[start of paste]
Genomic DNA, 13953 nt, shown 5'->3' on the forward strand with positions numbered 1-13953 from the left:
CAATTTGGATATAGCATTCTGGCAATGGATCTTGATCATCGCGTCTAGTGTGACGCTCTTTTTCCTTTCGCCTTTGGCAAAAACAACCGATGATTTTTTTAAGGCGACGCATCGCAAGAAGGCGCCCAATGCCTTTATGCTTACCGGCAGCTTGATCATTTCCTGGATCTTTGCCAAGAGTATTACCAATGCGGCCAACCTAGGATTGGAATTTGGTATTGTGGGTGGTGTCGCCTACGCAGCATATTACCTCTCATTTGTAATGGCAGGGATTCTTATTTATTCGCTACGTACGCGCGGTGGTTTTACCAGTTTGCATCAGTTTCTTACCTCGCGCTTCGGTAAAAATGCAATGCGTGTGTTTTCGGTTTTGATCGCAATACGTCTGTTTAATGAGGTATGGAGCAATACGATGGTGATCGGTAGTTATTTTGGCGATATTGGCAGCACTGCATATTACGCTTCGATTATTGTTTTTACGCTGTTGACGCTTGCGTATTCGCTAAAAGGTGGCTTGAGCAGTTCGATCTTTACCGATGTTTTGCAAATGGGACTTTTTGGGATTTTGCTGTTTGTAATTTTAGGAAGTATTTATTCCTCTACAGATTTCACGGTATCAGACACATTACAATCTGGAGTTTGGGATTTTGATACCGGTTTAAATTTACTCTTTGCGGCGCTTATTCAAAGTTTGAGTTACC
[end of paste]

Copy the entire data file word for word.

Genomic DNA, 13953 nt, shown 5'->3' on the forward strand with positions numbered 1-13953 from the left:
CAATTTGGATATAGCATTCTGGCAATGGATCTTGATCATCGCGTCTAGTGTGACGCTCTTTTTCCTTTCGCCTTTGGCAAAAACAACCGATGATTTTTTTAAGGCGACGCATCGCAAGAAGGCGCCCAATGCCTTTATGCTTACCGGCAGCTTGATCATTTCCTGGATCTTTGCCAAGAGTATTACCAATGCGGCCAACCTAGGATTGGAATTTGGTATTGTGGGTGGTGTCGCCTACGCAGCATATTACCTCTCATTTGTAATGGCAGGGATTCTTATTTATTCGCTACGTACGCGCGGTGGTTTTACCAGTTTGCATCAGTTTCTTACCTCGCGCTTCGGTAAAAATGCAATGCGTGTGTTTTCGGTTTTGATCGCAATACGTCTGTTTAATGAGGTATGGAGCAATACGATGGTGATCGGTAGTTATTTTGGCGATATTGGCAGCACTGCATATTACGCTTCGATTATTGTTTTTACGCTGTTGACGCTTGCGTATTCGCTAAAAGGTGGCTTGAGCAGTTCGATCTTTACCGATGTTTTGCAAATGGGACTTTTTGGGATTTTGCTGTTTGTAATTTTAGGAAGTATTTATTCCTCTACAGATTTCACGGTATCAGACACATTACAATCTGGAGTTTGGGATTTTGATACCGGTTTAAATTTACTCTTTGCGGCGCTTATTCAAAGTTTGAGTTACC